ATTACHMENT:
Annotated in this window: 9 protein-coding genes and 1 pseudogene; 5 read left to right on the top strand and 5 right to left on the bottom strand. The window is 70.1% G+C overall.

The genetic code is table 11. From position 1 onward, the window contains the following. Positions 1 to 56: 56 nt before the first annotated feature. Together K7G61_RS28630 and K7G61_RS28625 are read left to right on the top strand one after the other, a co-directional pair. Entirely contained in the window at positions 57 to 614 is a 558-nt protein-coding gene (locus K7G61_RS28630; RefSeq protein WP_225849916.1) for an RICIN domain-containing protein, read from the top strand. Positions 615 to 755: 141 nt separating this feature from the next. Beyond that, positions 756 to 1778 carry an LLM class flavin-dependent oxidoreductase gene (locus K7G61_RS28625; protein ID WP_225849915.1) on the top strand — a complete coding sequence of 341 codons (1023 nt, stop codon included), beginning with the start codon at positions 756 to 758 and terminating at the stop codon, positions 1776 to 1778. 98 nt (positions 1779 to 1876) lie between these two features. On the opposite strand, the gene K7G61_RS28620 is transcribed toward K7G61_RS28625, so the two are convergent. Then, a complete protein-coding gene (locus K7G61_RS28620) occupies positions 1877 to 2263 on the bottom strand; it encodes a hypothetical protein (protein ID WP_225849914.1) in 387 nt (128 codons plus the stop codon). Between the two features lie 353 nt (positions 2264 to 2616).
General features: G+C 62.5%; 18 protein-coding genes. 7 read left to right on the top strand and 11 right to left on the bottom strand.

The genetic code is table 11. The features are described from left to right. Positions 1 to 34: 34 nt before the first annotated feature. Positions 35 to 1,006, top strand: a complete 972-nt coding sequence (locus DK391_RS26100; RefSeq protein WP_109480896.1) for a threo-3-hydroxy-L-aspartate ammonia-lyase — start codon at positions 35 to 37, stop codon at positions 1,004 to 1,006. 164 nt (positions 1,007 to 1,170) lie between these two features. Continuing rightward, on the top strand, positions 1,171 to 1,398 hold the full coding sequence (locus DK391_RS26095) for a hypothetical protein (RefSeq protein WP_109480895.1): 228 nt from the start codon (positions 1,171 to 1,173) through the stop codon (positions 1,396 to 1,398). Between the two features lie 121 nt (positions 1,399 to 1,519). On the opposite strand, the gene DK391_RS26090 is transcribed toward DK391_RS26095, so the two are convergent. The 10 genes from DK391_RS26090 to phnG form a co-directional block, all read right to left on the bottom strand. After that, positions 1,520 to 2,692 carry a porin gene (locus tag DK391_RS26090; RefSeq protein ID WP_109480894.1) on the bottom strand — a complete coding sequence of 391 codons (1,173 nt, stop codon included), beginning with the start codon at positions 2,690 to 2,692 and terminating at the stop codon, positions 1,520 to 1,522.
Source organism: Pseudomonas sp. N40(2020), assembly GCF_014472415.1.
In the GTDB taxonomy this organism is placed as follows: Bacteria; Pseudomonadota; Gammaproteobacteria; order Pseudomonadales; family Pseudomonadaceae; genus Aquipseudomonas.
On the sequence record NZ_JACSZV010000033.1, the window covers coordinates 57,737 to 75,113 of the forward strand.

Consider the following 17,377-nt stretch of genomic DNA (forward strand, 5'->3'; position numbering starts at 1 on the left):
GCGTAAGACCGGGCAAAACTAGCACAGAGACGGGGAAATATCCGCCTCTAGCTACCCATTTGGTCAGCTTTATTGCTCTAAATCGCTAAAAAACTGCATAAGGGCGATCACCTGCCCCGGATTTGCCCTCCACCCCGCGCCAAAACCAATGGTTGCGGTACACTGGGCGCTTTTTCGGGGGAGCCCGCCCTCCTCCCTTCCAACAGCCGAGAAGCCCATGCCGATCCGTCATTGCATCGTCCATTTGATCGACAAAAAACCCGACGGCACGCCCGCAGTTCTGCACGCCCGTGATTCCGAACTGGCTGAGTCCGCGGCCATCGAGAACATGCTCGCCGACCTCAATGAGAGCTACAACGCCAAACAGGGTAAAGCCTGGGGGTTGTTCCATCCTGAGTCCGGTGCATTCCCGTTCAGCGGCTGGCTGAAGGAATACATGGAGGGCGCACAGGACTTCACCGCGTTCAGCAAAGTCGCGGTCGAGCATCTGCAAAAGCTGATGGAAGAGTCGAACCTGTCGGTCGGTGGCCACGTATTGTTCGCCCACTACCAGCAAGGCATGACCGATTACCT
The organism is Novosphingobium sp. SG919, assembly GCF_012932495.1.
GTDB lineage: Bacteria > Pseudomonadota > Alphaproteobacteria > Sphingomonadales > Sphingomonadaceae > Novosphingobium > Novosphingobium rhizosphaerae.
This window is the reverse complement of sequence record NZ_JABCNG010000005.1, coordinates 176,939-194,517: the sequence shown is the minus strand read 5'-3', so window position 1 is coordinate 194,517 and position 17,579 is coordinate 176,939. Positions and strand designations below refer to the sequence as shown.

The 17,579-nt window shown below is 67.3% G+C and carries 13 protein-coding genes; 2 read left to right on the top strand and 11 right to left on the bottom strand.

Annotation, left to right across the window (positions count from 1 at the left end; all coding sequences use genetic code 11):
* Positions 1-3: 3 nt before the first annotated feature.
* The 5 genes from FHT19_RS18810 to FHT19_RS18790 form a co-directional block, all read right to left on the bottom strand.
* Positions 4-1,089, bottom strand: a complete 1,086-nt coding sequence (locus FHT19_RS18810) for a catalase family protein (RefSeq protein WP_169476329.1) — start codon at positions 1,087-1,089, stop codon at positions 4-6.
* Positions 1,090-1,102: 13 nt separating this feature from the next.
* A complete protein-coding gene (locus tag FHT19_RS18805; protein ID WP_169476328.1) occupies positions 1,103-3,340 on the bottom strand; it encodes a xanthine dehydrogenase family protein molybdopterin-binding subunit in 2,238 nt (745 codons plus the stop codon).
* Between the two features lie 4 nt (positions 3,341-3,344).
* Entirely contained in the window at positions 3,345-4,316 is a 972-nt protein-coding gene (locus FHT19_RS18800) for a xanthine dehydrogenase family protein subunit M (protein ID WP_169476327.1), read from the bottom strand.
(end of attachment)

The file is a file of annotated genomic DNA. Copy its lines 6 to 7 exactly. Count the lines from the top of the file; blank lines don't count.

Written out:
In the GTDB taxonomy this organism is placed as follows: Bacteria; Pseudomonadota; Gammaproteobacteria; order Pseudomonadales; family Pseudomonadaceae; genus Aquipseudomonas.
On the sequence record NZ_JACSZV010000033.1, the window covers coordinates 57,737 to 75,113 of the forward strand.